Do you remember when I wrote about Gondola? Did you tragically lose a half a day to its rapacious mechanisms?
Well, I nearly didn’t get this piece about SpaceChem written. I didn’t want to stop playing long enough to write it. So be careful, it’ll eat a chunk of your day (or even days) and it’ll eat twenty bucks. You might also be afflicted with high levels of intellectual stimulation and fun. Don’t say I didn’t warn you.
Something I am often heard to say is that good games let you create your own systems.
SpaceChem is all about that.
It has a great soundtrack too, and is available for Windows, Mac, and Linux. That’s all you need to know. I’ll get back to gaming now, okay?
Oh… alright… let me just finish this bit off.
What? You’re still here?
Okay, okay. Let’s get to it.
SpaceChem is by Indie developer Zachtronics Industries, and is – so far as I am aware – their first non-free game. Their other games include The Codex of Alchemical Engineering, Rukingenur II, The Bureau of Steam Engineering, and KOHCTPYKTOP: Engineer of the People. Heck, they’ve got cooler titles than most studios have cool games.
SpaceChem “A tale of ungodly profits” is a puzzle game in which you set up systems to move, combine or separate atoms and molecules.
There’s a story that slowly unfolds throughout, and I don’t think it has any spelling or grammatical errors. So, wow.
So, take some atoms or molecules and make other molecules, using a simple toolset to create a sort of nano-tech production line that feels like digital alchemy. With the inputs and the outputs clearly depicted, it doesn’t seem hard.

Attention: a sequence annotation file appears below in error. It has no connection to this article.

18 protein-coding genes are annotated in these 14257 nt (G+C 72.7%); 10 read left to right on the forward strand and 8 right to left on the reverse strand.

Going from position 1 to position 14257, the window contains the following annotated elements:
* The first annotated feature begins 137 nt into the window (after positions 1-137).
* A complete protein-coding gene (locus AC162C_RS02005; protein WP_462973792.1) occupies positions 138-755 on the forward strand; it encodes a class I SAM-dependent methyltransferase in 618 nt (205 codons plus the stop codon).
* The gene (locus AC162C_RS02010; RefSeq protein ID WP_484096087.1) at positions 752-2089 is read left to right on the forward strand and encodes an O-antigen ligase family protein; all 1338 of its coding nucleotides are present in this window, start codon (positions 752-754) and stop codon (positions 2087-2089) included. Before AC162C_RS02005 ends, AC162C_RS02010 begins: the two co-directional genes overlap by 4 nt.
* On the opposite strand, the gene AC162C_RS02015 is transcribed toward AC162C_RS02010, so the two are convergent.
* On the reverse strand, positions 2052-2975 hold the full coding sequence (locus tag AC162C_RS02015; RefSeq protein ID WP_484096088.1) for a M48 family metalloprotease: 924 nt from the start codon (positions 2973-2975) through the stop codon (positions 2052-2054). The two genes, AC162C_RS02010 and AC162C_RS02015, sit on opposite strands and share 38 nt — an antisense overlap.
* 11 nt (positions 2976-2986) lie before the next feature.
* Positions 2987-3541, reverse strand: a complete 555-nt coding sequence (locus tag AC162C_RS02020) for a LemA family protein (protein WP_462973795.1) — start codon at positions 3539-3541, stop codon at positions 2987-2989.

But blimey, if’n I didn’t feel awesome when I figured out how to assemble formaldehyde. Seriously. And acetylene. I was bursting with pride.
Right at first it is daunting, but you figure out how to accomplish it and move on. You’ll learn more and more, and wind up mastering some clever tricks that you wish you’d figured out earlier.
Always learning. It’s good like that.
But it isn’t just take A (or A and B) and make X. As you go, you’ll actually wind up making chains of facilities, and the order and pattern of your inputs to one may well depend on the order and pattern of your outputs from another. I’m just finding that out, as I struggle to make H2 with three rather disparate hydrogen atoms. I can’t just throw one away, I’ve got to figure out how to layer in another set of states in the bonding process. So… still working on that, and I might have to retrofit the previous parts of the production line.
The images here just don’t do this justice. There’s a video, though, and that might help.
In fact, the game allows you to create and share videos of your accomplishments, and rates the efficiency of your solution on graphs of the aggregate results of other successful players. That’s actually kind of cool.
Sound good: Check.
Music: Won’t grate on you. Check.
Graphics: Functional and attractive. Check.
Makes you think: Several million checks.
Multiplatform: Wincheck, Maccheck, Lincheck.
Cheapish: A most valueful check.
Serious coolness: Serious check.
Fine. Good? Now pardon me. I have to go and refit my molecule pipelines.